"Without wishing to deny that Frame’s western encounters are significant (be they Buddhist-inspired or not), the fact remains that while Plato, Heidegger and other western sources are constantly quoted – for example, in the latest volume of articles on Frame4 – it is nowhere acknowledged that Asia may also have played a great role in the shaping of her poetics – which it did. Hence, again, the relevance of a Buddhist approach to Frame, especially within a postcolonial context, which was also the author’s own. " Gabrielle 2013, 331
While an interesting approach, the article tends to feel, similar to postcolonialism, somewhat forced upon its example texts: "Frame advocates no less than the “end [of] the analyzing intellect”, a process which, in Buddhism, is known as “The Great Death” of the ego (Benton 43)." Gabrielle 2013, 332 As well as presupposing postcolonial contexts, Gabrielle's argument suggests that two similar streams of thought can exist seperate of the other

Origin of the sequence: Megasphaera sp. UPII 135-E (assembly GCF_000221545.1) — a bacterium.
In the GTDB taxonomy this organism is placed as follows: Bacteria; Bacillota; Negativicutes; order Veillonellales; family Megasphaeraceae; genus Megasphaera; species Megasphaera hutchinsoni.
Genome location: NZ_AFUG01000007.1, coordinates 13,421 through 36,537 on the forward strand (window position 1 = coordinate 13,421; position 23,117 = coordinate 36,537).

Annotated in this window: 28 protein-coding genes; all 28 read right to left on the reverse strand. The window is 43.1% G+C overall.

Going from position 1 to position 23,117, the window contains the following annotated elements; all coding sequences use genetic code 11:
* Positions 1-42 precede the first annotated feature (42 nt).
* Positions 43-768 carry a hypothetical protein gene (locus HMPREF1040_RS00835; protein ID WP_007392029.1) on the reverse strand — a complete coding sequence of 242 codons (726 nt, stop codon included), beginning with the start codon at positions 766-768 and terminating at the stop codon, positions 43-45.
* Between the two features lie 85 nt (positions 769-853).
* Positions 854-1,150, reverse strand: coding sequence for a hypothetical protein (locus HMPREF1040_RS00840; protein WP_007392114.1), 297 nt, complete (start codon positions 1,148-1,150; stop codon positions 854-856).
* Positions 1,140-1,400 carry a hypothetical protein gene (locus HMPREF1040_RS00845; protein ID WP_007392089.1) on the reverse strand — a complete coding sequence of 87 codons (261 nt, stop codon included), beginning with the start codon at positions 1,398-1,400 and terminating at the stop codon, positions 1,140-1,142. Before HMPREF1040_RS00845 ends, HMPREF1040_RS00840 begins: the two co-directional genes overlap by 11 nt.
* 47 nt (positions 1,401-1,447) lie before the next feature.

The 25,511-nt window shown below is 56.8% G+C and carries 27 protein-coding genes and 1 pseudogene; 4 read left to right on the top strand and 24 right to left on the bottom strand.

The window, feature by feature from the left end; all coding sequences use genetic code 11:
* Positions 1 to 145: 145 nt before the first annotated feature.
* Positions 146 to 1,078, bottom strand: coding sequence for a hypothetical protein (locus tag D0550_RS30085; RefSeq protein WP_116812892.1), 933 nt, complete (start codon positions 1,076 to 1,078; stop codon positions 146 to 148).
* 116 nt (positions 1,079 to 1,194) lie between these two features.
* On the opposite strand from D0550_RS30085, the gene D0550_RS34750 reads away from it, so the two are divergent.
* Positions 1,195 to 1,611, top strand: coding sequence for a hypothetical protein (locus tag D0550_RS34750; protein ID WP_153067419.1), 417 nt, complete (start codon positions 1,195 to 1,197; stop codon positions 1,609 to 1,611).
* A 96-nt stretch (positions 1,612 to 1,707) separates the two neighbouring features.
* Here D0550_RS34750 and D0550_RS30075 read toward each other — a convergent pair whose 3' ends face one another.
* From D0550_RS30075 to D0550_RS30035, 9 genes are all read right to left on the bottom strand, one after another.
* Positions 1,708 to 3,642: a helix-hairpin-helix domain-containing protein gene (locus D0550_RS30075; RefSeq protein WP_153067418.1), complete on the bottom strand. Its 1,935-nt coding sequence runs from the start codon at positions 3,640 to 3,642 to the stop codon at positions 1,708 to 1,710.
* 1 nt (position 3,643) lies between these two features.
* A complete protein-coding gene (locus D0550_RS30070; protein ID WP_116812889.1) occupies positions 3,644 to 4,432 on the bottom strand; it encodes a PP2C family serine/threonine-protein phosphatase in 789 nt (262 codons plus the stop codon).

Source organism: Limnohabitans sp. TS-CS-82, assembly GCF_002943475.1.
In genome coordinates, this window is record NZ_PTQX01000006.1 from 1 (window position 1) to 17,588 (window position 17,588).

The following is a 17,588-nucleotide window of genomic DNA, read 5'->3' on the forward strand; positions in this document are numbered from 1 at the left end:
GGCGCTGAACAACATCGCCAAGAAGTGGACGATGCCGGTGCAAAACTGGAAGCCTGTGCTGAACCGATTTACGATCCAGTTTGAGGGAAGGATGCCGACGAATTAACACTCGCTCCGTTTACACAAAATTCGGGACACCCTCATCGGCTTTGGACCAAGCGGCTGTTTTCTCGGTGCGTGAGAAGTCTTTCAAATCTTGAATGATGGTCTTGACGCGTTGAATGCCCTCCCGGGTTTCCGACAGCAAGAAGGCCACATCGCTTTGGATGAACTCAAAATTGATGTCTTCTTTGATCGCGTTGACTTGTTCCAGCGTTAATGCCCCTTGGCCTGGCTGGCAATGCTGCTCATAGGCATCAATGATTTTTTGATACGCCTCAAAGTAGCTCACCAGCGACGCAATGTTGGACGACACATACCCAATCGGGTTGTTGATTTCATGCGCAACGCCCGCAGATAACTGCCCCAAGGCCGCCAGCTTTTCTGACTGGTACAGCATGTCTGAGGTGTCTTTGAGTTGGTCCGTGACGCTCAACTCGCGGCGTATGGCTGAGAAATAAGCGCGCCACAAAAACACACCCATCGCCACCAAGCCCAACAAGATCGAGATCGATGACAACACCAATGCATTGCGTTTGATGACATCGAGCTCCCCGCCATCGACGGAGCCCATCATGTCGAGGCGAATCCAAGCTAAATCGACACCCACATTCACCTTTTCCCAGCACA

Here, Gabrielle presupposes a postcolonial context of Frame, which completely underlies her approach to Frame's texts. Even if the approach is not postcolonial (concerning instead Buddhism) its assumed relevence idctates this approach to begin with.